The origin of Kamon seams to go all the way back to 900 years ago in Heian Era. The history tells that Saionji, a court noble, used Tomoe (a comma-shaped design) as their crest, and it was decided as a mark on oxcart for high personage. The use of this mark soon be expanded and was used to mark on furniture, dishes and all kind of belongings. This custom has spread in the noble class and it gradually became the crest to each noble family.
One of my favorite motifs to use in Sashiko are family crests (Kamon in Japanese). They are very compact and suitable for adding partially to any projects.
This crest started to be used among Samurai in Kamakura Era in much more practical purpose. It was so very important to distinguish between the enemy and the ally and Mon was clearly marked on their flags for this particular purpose. Upper class Samurai also used his crest on his tent on the battle field.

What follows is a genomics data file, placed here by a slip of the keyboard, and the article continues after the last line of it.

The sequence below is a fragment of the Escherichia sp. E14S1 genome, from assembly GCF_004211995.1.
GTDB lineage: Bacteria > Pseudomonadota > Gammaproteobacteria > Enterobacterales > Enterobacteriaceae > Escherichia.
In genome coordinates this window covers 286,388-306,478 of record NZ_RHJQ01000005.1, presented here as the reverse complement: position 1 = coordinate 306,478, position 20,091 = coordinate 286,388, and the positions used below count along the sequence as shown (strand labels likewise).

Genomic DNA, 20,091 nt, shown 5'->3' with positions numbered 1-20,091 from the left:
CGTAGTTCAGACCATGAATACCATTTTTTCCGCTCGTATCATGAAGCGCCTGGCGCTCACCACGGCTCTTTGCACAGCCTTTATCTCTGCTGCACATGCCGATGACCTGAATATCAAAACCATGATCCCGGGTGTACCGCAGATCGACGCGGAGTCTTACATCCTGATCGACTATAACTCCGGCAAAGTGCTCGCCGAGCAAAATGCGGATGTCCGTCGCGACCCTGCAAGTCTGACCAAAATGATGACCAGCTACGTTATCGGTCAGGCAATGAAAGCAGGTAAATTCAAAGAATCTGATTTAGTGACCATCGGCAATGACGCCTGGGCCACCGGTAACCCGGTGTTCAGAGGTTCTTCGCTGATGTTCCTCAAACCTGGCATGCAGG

The family crest for Samurai was quite different from its elegant design of court nobles. Samurai’s mon should be easy to draw and easy to distinguish from the distance.
When Edo Era (1603 to 1868) with Tokugawa Shogun approached, which consider being a peaceful era, the meaning of the mon has shifted from using in a battle field to be more fashionable meaning and recognition. It was adopted among commoners such as merchant, artisan guilds, temples and shrines, theatre troops and even Yakuza (Japanese gangs).